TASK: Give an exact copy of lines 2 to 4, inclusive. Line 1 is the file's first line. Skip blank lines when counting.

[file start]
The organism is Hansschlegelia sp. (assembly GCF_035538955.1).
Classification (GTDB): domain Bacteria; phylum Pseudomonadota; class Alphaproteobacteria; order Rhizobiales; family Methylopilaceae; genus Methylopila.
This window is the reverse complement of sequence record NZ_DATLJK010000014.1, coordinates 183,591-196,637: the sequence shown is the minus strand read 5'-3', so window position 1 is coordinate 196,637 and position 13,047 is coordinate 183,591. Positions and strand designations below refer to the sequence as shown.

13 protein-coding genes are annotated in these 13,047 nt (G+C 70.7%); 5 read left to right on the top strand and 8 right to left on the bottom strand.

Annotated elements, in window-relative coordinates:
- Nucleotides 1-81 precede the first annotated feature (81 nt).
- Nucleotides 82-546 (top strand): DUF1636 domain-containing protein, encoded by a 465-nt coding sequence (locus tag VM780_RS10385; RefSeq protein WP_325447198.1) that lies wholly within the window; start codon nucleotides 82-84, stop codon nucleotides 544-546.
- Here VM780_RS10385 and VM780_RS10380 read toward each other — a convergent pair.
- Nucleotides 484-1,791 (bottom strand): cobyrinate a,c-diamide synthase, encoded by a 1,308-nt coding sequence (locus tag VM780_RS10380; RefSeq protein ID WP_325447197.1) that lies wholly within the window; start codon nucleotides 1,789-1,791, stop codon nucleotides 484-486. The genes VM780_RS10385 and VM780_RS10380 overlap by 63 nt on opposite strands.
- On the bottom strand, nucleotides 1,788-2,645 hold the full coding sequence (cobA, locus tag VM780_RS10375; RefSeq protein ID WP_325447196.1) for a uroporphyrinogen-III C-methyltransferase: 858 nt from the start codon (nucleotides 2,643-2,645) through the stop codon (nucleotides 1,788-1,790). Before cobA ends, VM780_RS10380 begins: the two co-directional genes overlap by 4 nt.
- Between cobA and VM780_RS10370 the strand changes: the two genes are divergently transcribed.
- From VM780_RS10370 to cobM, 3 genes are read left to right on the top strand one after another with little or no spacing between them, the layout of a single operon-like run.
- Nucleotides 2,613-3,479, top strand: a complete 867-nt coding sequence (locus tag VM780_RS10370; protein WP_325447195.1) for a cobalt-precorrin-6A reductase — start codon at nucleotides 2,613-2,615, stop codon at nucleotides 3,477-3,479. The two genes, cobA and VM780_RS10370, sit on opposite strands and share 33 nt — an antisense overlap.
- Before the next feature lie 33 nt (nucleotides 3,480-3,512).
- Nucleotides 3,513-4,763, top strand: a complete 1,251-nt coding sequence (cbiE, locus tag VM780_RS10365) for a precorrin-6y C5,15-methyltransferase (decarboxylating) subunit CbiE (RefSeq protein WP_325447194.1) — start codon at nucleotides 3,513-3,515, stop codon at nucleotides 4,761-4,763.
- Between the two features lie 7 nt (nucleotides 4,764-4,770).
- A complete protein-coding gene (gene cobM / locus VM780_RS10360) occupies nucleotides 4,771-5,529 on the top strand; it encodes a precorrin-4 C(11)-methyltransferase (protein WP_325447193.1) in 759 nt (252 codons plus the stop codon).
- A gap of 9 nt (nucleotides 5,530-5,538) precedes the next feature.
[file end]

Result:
Classification (GTDB): domain Bacteria; phylum Pseudomonadota; class Alphaproteobacteria; order Rhizobiales; family Methylopilaceae; genus Methylopila.
This window is the reverse complement of sequence record NZ_DATLJK010000014.1, coordinates 183,591-196,637: the sequence shown is the minus strand read 5'-3', so window position 1 is coordinate 196,637 and position 13,047 is coordinate 183,591. Positions and strand designations below refer to the sequence as shown.

13 protein-coding genes are annotated in these 13,047 nt (G+C 70.7%); 5 read left to right on the top strand and 8 right to left on the bottom strand.